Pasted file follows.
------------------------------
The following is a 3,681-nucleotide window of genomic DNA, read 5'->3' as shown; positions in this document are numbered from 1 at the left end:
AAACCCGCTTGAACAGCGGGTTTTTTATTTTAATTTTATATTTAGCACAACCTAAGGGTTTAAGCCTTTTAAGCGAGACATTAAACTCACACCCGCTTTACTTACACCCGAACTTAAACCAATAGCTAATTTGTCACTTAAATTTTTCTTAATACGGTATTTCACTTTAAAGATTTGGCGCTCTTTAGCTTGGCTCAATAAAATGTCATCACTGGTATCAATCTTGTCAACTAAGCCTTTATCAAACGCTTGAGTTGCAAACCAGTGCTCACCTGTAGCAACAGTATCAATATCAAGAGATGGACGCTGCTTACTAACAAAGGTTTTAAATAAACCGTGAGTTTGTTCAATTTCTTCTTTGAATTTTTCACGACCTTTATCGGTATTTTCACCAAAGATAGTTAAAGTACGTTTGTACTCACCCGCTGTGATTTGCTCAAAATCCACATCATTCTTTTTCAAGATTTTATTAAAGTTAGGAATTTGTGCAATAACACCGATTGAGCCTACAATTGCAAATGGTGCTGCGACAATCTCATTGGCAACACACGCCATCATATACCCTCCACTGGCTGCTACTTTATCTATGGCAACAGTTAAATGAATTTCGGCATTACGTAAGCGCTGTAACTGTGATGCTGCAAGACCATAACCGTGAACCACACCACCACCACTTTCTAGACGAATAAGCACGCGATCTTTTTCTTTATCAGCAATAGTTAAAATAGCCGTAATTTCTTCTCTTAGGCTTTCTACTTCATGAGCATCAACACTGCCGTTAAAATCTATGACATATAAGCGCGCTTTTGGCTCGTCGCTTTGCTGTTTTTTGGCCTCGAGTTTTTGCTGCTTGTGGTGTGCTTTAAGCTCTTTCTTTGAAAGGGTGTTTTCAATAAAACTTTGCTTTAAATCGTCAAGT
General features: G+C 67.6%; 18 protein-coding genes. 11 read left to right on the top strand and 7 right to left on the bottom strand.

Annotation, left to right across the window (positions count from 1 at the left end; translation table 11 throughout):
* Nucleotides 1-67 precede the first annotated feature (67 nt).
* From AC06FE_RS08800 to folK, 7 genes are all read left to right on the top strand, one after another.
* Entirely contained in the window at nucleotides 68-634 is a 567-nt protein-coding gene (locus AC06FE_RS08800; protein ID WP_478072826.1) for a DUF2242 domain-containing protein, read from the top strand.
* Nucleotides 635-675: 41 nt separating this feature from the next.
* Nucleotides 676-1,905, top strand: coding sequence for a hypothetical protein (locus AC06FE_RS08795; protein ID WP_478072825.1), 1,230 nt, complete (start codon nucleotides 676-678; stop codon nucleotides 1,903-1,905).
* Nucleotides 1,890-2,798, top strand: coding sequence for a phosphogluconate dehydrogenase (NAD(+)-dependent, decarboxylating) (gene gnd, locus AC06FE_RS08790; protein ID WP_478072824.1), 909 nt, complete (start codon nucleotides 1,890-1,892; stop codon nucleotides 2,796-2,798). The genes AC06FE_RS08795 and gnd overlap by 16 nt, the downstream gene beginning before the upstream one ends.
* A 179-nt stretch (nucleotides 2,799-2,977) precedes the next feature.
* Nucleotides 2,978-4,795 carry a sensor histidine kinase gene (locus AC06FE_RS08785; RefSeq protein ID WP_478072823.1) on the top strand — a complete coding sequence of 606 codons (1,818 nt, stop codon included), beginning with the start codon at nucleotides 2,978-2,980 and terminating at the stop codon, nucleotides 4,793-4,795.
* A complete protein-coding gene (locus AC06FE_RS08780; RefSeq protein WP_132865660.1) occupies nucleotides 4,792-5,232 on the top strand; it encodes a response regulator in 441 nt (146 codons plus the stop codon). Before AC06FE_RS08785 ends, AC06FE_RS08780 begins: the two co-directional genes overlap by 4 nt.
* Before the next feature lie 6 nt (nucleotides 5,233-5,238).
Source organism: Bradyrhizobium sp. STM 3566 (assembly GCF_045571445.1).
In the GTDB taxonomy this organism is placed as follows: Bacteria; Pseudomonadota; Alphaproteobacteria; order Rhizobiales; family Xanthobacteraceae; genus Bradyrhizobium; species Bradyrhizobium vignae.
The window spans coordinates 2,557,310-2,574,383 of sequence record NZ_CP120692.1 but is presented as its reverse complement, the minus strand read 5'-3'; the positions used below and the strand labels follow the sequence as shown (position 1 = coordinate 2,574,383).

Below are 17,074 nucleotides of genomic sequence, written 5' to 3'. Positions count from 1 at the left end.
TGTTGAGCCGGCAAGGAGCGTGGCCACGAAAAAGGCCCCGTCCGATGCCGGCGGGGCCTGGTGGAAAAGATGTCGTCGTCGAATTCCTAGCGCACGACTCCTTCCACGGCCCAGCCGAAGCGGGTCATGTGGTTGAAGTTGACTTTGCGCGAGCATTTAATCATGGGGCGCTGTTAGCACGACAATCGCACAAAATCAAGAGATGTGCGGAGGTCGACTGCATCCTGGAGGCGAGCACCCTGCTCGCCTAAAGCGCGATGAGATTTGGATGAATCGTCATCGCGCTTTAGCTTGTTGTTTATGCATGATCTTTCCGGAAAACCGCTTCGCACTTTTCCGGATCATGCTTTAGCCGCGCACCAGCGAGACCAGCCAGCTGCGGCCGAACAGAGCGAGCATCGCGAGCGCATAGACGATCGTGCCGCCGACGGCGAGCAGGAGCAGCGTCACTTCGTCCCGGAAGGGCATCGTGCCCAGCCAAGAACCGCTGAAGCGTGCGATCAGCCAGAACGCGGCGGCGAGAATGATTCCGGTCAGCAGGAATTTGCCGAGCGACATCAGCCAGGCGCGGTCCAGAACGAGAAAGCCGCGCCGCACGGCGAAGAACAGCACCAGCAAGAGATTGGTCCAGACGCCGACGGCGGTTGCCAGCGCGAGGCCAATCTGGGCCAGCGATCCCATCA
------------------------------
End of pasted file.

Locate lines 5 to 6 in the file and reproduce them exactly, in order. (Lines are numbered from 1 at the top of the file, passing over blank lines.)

* Nucleotides 1-67 precede the first annotated feature (67 nt).
* From AC06FE_RS08800 to folK, 7 genes are all read left to right on the top strand, one after another.